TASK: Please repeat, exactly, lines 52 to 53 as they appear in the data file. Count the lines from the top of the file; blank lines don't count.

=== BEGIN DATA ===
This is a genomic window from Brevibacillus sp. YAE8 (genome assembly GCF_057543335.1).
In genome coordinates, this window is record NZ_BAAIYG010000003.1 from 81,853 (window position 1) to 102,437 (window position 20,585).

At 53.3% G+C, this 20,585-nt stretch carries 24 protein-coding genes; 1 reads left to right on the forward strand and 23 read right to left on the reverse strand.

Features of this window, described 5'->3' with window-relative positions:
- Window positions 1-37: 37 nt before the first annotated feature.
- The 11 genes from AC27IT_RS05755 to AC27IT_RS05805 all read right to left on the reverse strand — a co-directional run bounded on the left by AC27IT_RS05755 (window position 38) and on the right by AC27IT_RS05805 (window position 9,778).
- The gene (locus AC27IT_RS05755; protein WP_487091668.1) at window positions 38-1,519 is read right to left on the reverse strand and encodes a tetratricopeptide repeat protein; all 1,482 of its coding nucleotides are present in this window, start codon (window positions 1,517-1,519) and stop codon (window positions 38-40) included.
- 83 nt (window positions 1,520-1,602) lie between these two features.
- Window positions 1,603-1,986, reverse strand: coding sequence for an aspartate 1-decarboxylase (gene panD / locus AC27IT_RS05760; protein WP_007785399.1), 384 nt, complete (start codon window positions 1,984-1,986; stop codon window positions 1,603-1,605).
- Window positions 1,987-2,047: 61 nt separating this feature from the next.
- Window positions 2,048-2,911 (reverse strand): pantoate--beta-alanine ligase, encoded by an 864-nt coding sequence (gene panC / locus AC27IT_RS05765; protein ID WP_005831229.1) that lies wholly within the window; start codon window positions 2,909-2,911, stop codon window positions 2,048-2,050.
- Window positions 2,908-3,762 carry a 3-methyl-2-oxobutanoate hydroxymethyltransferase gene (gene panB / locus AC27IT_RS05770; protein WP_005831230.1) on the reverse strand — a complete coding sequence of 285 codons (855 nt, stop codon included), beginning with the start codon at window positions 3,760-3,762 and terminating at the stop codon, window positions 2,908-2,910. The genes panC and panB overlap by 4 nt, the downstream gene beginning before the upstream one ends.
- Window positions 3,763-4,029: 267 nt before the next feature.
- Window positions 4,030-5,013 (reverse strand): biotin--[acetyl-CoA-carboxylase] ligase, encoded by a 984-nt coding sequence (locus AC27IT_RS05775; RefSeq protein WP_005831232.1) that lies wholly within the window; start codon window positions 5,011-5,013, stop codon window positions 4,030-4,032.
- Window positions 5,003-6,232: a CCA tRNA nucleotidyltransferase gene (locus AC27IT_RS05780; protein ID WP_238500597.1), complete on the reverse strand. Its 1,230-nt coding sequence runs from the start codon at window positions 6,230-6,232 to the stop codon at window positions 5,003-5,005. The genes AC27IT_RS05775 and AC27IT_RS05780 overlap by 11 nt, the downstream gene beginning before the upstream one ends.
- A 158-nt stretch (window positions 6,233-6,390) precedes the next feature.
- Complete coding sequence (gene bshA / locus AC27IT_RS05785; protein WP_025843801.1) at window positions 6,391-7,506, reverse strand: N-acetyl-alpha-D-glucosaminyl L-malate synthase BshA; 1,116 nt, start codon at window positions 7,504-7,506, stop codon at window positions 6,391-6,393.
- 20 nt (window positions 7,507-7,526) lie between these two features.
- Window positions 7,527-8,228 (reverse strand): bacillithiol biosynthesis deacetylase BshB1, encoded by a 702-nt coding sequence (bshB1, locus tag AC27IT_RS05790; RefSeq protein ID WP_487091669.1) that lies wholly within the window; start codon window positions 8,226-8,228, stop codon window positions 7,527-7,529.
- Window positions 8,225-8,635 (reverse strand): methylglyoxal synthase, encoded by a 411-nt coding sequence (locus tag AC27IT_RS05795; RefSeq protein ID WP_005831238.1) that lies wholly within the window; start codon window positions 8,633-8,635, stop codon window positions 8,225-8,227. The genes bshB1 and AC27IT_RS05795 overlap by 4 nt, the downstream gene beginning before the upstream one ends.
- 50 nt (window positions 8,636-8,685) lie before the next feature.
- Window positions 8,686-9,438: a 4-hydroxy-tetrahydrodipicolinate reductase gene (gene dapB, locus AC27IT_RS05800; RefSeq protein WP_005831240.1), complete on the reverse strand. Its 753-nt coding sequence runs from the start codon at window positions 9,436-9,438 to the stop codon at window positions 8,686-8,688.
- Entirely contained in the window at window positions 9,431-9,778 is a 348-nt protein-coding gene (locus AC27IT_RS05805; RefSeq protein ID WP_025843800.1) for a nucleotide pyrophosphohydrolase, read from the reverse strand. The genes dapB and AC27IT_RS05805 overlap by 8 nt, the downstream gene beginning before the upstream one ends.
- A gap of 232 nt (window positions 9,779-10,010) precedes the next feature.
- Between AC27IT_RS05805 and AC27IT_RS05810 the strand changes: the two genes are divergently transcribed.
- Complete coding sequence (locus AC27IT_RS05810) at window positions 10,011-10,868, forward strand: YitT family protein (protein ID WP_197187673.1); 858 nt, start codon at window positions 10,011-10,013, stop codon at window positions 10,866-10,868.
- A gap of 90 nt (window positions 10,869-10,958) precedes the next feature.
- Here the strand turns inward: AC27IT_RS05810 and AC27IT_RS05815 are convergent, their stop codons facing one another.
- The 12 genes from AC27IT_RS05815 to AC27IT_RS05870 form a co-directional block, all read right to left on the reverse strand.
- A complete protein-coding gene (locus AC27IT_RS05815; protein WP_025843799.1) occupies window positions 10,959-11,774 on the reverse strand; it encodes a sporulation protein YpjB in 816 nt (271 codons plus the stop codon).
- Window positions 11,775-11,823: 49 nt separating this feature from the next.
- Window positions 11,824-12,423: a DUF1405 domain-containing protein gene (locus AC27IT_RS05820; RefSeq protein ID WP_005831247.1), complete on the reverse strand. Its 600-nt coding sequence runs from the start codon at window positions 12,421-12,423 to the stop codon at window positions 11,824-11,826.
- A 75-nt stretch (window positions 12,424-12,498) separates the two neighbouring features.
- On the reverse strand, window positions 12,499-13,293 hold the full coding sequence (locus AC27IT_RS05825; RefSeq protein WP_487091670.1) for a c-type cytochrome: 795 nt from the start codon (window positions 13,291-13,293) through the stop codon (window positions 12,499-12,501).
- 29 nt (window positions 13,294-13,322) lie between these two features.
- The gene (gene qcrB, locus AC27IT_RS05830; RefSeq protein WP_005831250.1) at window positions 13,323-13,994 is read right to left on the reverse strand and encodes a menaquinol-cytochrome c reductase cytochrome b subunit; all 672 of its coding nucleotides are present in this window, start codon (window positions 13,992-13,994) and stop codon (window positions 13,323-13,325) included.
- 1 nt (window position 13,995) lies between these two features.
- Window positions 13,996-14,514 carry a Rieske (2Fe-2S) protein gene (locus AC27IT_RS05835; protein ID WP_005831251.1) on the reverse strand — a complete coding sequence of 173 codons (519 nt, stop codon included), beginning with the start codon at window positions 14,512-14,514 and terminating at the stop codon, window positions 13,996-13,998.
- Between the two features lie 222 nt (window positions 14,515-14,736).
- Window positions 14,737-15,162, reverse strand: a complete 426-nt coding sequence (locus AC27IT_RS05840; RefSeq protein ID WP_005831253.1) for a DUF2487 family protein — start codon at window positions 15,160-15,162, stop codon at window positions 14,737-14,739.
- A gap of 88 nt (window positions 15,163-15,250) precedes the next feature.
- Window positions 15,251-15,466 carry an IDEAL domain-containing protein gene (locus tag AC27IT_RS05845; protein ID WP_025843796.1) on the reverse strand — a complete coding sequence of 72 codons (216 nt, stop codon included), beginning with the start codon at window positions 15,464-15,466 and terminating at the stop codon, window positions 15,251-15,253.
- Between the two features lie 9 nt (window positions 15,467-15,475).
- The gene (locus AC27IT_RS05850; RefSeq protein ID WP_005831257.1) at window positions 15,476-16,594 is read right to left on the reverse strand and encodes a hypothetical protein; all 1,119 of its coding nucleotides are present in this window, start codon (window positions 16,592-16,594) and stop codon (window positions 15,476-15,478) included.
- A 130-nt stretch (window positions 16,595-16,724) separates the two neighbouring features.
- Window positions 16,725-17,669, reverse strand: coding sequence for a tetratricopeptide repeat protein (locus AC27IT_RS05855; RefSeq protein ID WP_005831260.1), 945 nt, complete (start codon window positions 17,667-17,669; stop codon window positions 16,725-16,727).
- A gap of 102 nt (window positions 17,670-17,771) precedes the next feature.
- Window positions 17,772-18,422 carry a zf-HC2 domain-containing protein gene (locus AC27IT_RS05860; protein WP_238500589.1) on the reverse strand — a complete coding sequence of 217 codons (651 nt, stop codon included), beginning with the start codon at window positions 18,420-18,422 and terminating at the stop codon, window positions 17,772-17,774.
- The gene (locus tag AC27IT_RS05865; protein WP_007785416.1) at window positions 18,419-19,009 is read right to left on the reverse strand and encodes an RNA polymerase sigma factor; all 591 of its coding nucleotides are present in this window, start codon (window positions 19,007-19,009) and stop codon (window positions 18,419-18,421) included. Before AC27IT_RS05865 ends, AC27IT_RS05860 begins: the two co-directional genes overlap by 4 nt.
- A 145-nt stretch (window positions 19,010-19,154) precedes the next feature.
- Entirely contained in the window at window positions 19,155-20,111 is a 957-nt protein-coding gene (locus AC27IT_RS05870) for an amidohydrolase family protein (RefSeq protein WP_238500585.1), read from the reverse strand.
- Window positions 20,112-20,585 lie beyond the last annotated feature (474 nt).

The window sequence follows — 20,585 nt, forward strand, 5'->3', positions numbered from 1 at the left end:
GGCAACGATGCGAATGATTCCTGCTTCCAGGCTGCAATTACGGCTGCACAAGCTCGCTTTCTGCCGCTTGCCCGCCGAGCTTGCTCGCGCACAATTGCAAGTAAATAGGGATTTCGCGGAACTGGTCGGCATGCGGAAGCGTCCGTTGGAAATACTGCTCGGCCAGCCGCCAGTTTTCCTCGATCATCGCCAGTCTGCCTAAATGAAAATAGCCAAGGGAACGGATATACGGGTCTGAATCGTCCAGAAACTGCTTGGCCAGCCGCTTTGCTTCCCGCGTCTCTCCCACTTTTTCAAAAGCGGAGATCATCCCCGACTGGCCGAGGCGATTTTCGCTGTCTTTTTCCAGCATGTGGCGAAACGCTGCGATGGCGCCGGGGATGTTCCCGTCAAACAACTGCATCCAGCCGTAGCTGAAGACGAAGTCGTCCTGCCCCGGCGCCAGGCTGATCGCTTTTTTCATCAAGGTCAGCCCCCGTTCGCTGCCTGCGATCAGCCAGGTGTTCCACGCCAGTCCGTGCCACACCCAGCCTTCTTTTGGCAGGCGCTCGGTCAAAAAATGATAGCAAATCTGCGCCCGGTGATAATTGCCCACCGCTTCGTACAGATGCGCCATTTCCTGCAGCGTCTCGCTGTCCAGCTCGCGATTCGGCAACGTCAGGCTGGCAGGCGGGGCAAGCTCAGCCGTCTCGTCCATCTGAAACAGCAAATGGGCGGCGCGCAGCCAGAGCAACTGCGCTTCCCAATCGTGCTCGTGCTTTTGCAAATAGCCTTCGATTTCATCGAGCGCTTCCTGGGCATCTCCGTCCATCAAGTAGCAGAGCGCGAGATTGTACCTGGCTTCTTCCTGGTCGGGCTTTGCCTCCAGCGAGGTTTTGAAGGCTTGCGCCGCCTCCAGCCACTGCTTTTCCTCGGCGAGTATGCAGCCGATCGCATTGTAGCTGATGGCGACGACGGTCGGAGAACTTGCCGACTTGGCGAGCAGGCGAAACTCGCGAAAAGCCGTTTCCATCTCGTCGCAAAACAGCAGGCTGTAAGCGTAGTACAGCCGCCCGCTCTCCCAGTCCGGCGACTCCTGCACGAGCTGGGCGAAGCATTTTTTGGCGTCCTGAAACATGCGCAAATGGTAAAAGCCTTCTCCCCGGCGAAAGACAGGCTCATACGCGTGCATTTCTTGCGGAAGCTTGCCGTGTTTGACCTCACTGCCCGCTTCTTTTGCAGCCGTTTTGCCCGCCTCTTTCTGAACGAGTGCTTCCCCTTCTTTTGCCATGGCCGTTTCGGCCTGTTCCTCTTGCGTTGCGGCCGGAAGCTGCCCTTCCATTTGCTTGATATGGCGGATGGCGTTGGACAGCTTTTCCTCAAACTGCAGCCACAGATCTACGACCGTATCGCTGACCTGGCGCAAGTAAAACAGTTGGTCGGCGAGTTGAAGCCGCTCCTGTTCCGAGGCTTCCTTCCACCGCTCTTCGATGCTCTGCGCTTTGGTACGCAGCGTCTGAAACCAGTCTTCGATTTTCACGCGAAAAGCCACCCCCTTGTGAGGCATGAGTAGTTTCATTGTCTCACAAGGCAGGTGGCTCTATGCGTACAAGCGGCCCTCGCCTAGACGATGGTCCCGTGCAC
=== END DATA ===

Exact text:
- Window positions 20,112-20,585 lie beyond the last annotated feature (474 nt).

The window sequence follows — 20,585 nt, forward strand, 5'->3', positions numbered from 1 at the left end: